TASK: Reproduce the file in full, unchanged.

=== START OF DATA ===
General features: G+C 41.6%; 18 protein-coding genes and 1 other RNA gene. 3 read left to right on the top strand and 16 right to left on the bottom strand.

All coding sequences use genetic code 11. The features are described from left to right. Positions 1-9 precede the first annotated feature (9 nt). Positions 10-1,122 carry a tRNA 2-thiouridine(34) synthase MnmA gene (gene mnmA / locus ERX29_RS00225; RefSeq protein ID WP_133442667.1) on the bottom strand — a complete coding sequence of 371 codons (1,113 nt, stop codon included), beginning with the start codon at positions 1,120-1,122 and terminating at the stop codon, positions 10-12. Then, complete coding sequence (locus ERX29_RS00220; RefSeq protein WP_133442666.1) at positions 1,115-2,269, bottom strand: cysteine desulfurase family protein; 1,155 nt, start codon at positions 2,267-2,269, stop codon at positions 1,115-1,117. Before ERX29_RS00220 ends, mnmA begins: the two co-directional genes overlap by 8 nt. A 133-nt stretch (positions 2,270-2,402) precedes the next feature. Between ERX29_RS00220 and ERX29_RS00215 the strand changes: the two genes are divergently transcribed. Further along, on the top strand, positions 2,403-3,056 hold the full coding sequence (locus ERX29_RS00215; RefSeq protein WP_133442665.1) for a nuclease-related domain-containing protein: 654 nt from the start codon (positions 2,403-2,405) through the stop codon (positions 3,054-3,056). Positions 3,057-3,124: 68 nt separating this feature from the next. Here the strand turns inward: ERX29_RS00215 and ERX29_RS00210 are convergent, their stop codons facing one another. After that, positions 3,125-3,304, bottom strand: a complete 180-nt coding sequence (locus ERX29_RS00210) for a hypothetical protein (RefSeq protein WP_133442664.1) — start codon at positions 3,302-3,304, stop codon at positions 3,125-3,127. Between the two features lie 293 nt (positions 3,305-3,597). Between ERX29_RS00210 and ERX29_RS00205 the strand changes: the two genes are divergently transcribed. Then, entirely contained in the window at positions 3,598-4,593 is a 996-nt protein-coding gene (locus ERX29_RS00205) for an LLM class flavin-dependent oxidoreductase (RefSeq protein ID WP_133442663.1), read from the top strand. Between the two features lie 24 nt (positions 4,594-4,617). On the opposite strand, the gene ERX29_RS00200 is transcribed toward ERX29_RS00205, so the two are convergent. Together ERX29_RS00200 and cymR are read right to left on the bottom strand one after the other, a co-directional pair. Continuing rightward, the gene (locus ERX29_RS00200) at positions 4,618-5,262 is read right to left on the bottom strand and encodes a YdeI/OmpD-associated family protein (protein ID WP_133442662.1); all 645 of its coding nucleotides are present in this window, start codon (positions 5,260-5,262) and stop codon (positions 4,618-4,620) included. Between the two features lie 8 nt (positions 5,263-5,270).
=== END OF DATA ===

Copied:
General features: G+C 41.6%; 18 protein-coding genes and 1 other RNA gene. 3 read left to right on the top strand and 16 right to left on the bottom strand.

All coding sequences use genetic code 11. The features are described from left to right. Positions 1-9 precede the first annotated feature (9 nt). Positions 10-1,122 carry a tRNA 2-thiouridine(34) synthase MnmA gene (gene mnmA / locus ERX29_RS00225; RefSeq protein ID WP_133442667.1) on the bottom strand — a complete coding sequence of 371 codons (1,113 nt, stop codon included), beginning with the start codon at positions 1,120-1,122 and terminating at the stop codon, positions 10-12. Then, complete coding sequence (locus ERX29_RS00220; RefSeq protein WP_133442666.1) at positions 1,115-2,269, bottom strand: cysteine desulfurase family protein; 1,155 nt, start codon at positions 2,267-2,269, stop codon at positions 1,115-1,117. Before ERX29_RS00220 ends, mnmA begins: the two co-directional genes overlap by 8 nt. A 133-nt stretch (positions 2,270-2,402) precedes the next feature. Between ERX29_RS00220 and ERX29_RS00215 the strand changes: the two genes are divergently transcribed. Further along, on the top strand, positions 2,403-3,056 hold the full coding sequence (locus ERX29_RS00215; RefSeq protein WP_133442665.1) for a nuclease-related domain-containing protein: 654 nt from the start codon (positions 2,403-2,405) through the stop codon (positions 3,054-3,056). Positions 3,057-3,124: 68 nt separating this feature from the next. Here the strand turns inward: ERX29_RS00215 and ERX29_RS00210 are convergent, their stop codons facing one another. After that, positions 3,125-3,304, bottom strand: a complete 180-nt coding sequence (locus ERX29_RS00210) for a hypothetical protein (RefSeq protein WP_133442664.1) — start codon at positions 3,302-3,304, stop codon at positions 3,125-3,127. Between the two features lie 293 nt (positions 3,305-3,597). Between ERX29_RS00210 and ERX29_RS00205 the strand changes: the two genes are divergently transcribed. Then, entirely contained in the window at positions 3,598-4,593 is a 996-nt protein-coding gene (locus ERX29_RS00205) for an LLM class flavin-dependent oxidoreductase (RefSeq protein ID WP_133442663.1), read from the top strand. Between the two features lie 24 nt (positions 4,594-4,617). On the opposite strand, the gene ERX29_RS00200 is transcribed toward ERX29_RS00205, so the two are convergent. Together ERX29_RS00200 and cymR are read right to left on the bottom strand one after the other, a co-directional pair. Continuing rightward, the gene (locus ERX29_RS00200) at positions 4,618-5,262 is read right to left on the bottom strand and encodes a YdeI/OmpD-associated family protein (protein ID WP_133442662.1); all 645 of its coding nucleotides are present in this window, start codon (positions 5,260-5,262) and stop codon (positions 4,618-4,620) included. Between the two features lie 8 nt (positions 5,263-5,270).